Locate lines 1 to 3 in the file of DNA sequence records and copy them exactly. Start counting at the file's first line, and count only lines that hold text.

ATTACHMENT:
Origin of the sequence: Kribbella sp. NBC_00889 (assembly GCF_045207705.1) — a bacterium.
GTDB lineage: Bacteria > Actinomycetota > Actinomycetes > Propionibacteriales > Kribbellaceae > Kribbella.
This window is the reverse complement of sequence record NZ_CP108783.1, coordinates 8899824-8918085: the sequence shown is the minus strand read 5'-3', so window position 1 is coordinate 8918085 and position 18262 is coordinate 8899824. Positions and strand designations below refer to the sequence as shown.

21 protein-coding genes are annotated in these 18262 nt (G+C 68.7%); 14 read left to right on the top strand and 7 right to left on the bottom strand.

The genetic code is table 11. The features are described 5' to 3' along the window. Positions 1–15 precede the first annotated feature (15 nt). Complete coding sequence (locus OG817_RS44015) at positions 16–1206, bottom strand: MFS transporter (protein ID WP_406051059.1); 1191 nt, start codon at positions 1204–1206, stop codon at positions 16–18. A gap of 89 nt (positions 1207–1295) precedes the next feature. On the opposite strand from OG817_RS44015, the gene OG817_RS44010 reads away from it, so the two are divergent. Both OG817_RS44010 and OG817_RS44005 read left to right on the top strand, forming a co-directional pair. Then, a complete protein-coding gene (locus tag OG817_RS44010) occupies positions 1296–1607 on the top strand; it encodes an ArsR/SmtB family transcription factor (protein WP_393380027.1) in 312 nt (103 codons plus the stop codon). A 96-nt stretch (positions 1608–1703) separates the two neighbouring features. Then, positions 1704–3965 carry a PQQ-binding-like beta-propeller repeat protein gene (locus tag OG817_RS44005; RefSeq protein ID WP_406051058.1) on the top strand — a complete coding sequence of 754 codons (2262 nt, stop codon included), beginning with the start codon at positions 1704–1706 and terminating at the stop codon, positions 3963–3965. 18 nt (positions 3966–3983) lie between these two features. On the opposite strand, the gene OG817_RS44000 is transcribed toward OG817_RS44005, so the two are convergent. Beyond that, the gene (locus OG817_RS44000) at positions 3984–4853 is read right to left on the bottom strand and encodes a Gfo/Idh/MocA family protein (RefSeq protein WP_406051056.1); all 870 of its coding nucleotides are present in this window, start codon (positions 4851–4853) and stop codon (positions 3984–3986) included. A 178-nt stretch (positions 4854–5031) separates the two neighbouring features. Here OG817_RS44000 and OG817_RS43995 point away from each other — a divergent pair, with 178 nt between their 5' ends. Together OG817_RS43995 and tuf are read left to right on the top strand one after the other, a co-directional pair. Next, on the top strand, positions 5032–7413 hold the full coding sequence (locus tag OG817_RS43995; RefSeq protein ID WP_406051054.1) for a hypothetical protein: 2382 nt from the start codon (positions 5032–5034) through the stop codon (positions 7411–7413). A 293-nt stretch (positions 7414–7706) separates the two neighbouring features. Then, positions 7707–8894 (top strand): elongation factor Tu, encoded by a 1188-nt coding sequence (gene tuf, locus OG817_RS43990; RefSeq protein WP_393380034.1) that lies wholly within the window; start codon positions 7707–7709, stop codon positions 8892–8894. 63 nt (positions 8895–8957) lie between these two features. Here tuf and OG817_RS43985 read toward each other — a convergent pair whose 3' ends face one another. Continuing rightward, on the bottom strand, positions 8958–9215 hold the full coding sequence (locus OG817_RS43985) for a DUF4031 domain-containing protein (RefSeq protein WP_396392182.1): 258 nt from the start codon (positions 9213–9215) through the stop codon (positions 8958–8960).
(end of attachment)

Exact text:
Origin of the sequence: Kribbella sp. NBC_00889 (assembly GCF_045207705.1) — a bacterium.
GTDB lineage: Bacteria > Actinomycetota > Actinomycetes > Propionibacteriales > Kribbellaceae > Kribbella.
This window is the reverse complement of sequence record NZ_CP108783.1, coordinates 8899824-8918085: the sequence shown is the minus strand read 5'-3', so window position 1 is coordinate 8918085 and position 18262 is coordinate 8899824. Positions and strand designations below refer to the sequence as shown.